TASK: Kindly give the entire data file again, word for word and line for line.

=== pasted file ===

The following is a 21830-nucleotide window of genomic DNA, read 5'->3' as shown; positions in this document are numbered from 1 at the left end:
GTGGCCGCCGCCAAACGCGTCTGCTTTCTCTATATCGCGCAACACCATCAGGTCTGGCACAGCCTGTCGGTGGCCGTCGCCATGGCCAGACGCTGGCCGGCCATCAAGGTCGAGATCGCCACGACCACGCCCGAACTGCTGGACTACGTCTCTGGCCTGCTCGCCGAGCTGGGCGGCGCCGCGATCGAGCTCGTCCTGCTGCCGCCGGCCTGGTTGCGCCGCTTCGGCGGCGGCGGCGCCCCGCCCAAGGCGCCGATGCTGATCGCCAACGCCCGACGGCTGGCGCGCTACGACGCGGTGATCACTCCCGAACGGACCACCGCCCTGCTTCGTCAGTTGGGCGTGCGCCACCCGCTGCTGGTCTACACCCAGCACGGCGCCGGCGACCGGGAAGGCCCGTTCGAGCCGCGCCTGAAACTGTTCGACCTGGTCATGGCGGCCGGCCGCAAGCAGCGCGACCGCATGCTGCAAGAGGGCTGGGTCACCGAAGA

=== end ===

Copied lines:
The following is a 21830-nucleotide window of genomic DNA, read 5'->3' as shown; positions in this document are numbered from 1 at the left end:
GTGGCCGCCGCCAAACGCGTCTGCTTTCTCTATATCGCGCAACACCATCAGGTCTGGCACAGCCTGTCGGTGGCCGTCGCCATGGCCAGACGCTGGCCGGCCATCAAGGTCGAGATCGCCACGACCACGCCCGAACTGCTGGACTACGTCTCTGGCCTGCTCGCCGAGCTGGGCGGCGCCGCGATCGAGCTCGTCCTGCTGCCGCCGGCCTGGTTGCGCCGCTTCGGCGGCGGCGGCGCCCCGCCCAAGGCGCCGATGCTGATCGCCAACGCCCGACGGCTGGCGCGCTACGACGCGGTGATCACTCCCGAACGGACCACCGCCCTGCTTCGTCAGTTGGGCGTGCGCCACCCGCTGCTGGTCTACACCCAGCACGGCGCCGGCGACCGGGAAGGCCCGTTCGAGCCGCGCCTGAAACTGTTCGACCTGGTCATGGCGGCCGGCCGCAAGCAGCGCGACCGCATGCTGCAAGAGGGCTGGGTCACCGAAGA